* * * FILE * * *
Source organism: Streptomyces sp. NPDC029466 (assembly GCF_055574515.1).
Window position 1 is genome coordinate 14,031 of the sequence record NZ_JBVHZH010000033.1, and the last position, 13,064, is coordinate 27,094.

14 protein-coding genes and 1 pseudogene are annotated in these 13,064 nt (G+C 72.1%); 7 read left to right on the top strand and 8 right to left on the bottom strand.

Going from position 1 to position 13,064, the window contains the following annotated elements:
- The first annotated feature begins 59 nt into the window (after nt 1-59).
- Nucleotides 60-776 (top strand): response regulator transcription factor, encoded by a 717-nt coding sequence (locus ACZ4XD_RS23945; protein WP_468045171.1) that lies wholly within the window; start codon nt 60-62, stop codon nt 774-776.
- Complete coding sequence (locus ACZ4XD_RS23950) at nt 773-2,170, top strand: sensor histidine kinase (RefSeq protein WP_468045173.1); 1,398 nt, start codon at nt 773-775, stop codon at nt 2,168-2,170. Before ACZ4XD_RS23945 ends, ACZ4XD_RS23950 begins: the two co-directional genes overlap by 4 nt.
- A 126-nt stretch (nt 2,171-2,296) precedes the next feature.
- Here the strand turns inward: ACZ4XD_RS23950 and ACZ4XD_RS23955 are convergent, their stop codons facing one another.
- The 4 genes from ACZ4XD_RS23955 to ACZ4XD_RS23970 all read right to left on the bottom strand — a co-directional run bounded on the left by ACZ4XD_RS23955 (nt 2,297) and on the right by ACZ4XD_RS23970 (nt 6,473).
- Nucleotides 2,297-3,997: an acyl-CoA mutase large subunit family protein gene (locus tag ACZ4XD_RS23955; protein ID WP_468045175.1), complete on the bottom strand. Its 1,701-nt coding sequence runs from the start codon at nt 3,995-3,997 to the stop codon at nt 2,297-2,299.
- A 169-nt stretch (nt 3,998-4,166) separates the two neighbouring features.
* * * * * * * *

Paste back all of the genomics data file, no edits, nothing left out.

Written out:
Source organism: Streptomyces sp. NPDC029466 (assembly GCF_055574515.1).
Window position 1 is genome coordinate 14,031 of the sequence record NZ_JBVHZH010000033.1, and the last position, 13,064, is coordinate 27,094.

14 protein-coding genes and 1 pseudogene are annotated in these 13,064 nt (G+C 72.1%); 7 read left to right on the top strand and 8 right to left on the bottom strand.

Going from position 1 to position 13,064, the window contains the following annotated elements:
- The first annotated feature begins 59 nt into the window (after nt 1-59).
- Nucleotides 60-776 (top strand): response regulator transcription factor, encoded by a 717-nt coding sequence (locus ACZ4XD_RS23945; protein WP_468045171.1) that lies wholly within the window; start codon nt 60-62, stop codon nt 774-776.
- Complete coding sequence (locus ACZ4XD_RS23950) at nt 773-2,170, top strand: sensor histidine kinase (RefSeq protein WP_468045173.1); 1,398 nt, start codon at nt 773-775, stop codon at nt 2,168-2,170. Before ACZ4XD_RS23945 ends, ACZ4XD_RS23950 begins: the two co-directional genes overlap by 4 nt.
- A 126-nt stretch (nt 2,171-2,296) precedes the next feature.
- Here the strand turns inward: ACZ4XD_RS23950 and ACZ4XD_RS23955 are convergent, their stop codons facing one another.
- The 4 genes from ACZ4XD_RS23955 to ACZ4XD_RS23970 all read right to left on the bottom strand — a co-directional run bounded on the left by ACZ4XD_RS23955 (nt 2,297) and on the right by ACZ4XD_RS23970 (nt 6,473).
- Nucleotides 2,297-3,997: an acyl-CoA mutase large subunit family protein gene (locus tag ACZ4XD_RS23955; protein ID WP_468045175.1), complete on the bottom strand. Its 1,701-nt coding sequence runs from the start codon at nt 3,995-3,997 to the stop codon at nt 2,297-2,299.
- A 169-nt stretch (nt 3,998-4,166) separates the two neighbouring features.